A high percentage of accidents in aviation occur during ground operation of aircraft and equipment. Failure to observe rules of safety is certain to cause problems. The old saying that "safety is no accident" is more than a cliche - it's an axiom. Observance of common sense rules is generally sufficient, but there is little chance that pilots will comply with rules, however reasonable, if they are not sincerely concerned with safety.
Pilots should be familiar with safety measures relative to fire and contamination hazards during fuel servicing, precautions for walking on parking ramps in close proximity to aircraft, taxiing and parking aircraft, entering and leaving aircraft, preflight and postflight procedures such as the positioning of switches and controls, the use of tiedowns, and the proper installation of fuel and oil tank filler caps, etc. (Fig. 1-4). It is recommended that a checklist which includes preflight, in-flight, and postflight operation, including emergency procedures, be immediately available and constantly used. Checking important items by rote is not an acceptable substitute for checklists. Many of the items which should be checked will be covered in more detail later in this handbook.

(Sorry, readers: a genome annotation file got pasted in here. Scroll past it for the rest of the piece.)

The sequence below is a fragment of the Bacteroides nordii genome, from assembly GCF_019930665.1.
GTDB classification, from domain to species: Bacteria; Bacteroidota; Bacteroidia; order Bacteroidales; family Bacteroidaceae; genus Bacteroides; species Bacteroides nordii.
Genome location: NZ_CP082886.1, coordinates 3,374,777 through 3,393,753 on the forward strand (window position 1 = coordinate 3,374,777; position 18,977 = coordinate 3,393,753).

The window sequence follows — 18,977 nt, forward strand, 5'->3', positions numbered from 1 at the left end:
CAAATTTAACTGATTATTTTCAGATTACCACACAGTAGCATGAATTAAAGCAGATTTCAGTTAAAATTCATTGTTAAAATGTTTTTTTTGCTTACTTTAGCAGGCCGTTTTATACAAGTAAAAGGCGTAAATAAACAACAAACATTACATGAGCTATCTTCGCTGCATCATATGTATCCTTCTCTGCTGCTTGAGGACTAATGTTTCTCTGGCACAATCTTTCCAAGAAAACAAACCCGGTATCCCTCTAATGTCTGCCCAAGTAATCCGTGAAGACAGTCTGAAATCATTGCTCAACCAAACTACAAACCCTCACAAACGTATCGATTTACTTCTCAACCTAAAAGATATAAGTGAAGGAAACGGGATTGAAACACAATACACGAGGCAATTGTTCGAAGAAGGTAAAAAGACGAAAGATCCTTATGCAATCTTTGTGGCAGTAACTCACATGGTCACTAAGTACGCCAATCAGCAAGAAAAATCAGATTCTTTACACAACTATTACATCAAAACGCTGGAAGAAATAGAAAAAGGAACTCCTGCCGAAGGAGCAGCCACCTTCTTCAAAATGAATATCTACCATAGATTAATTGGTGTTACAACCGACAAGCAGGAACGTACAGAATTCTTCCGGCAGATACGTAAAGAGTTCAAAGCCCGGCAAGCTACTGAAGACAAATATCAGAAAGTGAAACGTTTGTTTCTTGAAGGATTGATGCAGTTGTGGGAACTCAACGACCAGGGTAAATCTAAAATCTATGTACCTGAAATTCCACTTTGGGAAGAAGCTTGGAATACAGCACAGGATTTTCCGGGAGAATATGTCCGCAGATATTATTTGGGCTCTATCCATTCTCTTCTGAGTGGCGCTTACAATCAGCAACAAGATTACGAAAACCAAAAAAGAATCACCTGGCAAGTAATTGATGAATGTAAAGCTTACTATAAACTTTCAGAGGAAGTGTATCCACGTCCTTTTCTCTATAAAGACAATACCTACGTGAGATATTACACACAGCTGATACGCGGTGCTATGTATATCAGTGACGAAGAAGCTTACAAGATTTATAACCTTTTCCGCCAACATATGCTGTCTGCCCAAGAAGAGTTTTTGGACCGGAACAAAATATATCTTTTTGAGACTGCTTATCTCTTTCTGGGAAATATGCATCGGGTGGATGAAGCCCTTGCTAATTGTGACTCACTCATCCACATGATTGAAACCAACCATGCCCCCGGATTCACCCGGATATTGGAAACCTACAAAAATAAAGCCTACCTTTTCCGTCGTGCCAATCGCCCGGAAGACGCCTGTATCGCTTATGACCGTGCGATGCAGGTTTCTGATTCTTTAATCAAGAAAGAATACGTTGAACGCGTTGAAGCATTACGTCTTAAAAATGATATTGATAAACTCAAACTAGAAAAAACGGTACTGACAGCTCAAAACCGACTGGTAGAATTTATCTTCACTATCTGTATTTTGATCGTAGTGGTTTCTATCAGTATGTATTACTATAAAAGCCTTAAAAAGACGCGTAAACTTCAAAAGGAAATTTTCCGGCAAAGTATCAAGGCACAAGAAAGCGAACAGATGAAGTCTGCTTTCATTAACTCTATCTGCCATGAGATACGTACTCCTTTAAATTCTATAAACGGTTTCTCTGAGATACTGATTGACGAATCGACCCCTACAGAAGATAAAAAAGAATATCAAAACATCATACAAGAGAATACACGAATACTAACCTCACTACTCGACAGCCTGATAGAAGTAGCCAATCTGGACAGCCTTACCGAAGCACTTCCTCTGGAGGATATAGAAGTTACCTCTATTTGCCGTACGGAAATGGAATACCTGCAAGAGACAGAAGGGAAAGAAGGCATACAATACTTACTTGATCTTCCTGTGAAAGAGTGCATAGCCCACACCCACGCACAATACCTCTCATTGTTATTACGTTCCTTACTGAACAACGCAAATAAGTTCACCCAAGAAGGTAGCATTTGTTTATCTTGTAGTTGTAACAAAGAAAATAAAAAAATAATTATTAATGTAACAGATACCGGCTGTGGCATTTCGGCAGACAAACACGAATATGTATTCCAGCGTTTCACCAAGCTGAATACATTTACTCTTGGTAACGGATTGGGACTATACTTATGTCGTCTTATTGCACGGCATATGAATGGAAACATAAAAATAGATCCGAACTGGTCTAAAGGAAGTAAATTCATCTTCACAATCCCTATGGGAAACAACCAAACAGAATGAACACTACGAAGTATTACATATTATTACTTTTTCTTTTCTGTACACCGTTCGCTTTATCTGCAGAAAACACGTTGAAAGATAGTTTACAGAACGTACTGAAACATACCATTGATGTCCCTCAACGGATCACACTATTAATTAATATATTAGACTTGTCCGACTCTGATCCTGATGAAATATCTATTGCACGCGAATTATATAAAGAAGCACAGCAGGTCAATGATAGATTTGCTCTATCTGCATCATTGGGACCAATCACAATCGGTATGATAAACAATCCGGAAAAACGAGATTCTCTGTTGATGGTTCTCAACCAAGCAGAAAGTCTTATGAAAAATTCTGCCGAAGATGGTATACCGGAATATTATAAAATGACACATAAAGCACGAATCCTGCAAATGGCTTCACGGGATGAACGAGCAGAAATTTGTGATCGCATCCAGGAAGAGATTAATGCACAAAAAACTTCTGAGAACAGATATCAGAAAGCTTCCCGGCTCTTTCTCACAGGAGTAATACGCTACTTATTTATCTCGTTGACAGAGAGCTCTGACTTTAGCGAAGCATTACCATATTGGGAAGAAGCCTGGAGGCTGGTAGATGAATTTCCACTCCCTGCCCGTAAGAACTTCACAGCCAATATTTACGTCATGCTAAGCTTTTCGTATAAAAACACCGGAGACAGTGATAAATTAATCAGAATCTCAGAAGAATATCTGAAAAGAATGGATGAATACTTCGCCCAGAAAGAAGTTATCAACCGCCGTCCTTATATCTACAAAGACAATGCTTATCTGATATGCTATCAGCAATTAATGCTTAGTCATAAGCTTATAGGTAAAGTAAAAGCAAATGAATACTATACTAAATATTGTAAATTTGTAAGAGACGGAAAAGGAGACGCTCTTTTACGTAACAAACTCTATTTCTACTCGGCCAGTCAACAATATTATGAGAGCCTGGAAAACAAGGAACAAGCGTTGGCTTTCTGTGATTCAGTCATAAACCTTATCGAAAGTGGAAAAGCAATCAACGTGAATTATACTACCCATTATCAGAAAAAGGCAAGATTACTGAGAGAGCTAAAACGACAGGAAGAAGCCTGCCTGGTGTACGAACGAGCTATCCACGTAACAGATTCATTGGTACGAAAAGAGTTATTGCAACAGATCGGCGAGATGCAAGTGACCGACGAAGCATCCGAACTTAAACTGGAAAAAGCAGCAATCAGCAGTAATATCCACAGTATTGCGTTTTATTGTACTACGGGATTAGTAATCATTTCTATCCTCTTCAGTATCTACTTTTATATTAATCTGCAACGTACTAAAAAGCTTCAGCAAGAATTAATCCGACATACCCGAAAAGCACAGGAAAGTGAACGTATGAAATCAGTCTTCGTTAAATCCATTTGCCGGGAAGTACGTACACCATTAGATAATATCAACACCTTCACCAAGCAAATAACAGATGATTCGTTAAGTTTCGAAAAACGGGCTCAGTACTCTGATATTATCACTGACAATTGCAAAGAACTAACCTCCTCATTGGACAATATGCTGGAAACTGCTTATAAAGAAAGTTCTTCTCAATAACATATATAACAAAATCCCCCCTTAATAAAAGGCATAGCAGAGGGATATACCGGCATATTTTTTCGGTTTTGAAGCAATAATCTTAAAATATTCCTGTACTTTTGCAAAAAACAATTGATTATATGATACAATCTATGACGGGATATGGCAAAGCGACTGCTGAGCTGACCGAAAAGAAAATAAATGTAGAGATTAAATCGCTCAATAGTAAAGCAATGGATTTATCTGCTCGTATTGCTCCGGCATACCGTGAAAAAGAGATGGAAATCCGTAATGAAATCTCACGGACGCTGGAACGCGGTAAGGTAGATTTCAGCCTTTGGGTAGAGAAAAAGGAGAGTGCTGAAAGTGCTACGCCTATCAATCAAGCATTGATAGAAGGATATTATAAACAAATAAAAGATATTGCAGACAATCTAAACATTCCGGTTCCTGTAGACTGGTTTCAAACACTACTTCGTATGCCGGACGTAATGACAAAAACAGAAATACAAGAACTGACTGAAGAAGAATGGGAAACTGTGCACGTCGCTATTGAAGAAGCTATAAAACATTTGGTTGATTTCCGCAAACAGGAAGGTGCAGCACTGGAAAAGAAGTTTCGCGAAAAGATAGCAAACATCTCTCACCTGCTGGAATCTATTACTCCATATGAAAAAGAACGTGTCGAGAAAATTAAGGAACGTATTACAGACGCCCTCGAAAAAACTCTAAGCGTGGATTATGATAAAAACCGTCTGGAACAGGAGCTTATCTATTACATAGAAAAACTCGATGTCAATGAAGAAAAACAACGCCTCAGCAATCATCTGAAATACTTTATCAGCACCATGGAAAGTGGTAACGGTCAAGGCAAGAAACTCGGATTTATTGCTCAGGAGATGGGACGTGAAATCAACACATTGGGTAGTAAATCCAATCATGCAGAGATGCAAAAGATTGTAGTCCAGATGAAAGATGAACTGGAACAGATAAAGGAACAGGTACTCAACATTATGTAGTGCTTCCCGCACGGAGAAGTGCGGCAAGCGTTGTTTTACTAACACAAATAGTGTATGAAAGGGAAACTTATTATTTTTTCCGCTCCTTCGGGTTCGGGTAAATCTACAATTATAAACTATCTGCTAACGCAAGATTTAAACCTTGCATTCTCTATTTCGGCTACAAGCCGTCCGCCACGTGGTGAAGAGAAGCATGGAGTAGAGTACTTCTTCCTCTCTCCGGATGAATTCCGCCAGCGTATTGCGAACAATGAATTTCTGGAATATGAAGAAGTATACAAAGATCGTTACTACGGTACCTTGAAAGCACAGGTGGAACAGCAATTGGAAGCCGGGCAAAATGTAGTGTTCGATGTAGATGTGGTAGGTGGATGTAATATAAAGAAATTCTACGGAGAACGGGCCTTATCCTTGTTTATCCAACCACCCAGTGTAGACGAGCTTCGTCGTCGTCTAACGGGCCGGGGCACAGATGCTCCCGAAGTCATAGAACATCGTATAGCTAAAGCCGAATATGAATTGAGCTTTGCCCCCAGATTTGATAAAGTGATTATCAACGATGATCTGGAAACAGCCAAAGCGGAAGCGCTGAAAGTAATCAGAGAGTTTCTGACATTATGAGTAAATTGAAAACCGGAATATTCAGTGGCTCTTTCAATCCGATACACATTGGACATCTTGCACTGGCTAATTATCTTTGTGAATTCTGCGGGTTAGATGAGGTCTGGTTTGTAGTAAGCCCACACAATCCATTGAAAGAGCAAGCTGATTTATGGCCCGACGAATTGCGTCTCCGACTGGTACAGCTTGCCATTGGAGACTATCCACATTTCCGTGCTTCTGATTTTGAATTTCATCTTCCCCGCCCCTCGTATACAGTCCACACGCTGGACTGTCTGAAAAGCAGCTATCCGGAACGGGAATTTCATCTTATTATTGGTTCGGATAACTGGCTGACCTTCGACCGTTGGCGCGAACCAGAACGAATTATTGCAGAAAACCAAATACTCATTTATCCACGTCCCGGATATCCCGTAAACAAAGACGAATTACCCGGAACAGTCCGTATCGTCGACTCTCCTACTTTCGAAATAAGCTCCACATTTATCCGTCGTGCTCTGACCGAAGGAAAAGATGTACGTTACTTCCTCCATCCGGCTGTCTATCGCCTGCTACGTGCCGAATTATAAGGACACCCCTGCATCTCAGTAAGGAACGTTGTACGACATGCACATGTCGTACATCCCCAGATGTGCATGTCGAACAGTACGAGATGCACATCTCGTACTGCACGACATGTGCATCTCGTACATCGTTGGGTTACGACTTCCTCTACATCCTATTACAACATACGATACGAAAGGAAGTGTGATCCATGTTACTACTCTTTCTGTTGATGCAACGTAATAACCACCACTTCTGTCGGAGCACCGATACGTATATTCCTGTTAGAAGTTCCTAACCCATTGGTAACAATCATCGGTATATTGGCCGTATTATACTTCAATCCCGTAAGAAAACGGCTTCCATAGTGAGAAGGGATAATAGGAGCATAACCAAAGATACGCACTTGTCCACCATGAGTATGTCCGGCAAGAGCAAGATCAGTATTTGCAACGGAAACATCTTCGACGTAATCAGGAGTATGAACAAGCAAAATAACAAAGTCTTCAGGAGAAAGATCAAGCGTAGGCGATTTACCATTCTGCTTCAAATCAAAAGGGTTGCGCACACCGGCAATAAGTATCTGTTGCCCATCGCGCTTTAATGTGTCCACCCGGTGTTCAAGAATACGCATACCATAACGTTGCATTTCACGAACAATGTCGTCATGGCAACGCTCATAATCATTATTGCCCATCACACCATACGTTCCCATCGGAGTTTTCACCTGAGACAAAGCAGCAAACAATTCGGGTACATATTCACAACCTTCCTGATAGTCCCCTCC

A flight training program that ignores, or only pays lip service to ground safety, is lacking in one of the elements requisite to good training.
The most conscientious preflight planning and careful compliance with ground safety rules will in no way compensate for a lackadaisical attitude toward safety in flight. Since safety in flight relates to a great many things, no attempt will be made to cover them all in this chapter. There are, however, certain practices relative to flight safety that must be stressed at this time. Good habits established early and continually reinforced throughout a training program are habits that the pilot is likely to follow faithfully throughout his or her flying career.
When operating in the seemingly limitless space of the sky, it is easy to forget that many other aircraft are flying in today's airspace, especially in airport traffic patterns and along busy airways (Fig. 1-5). The pilot MUST maintain a continuous vigilance for other aircraft around, above, and below. Though a pilot may have a high degree of skill in aircraft control, excellent coordination, and faultless execution of pilot operations, when one fails to maintain a constant and careful watch for other aircraft, that person is a dangerous pilot - dangerous not only to one's self but to passengers and all others in the immediate vicinity.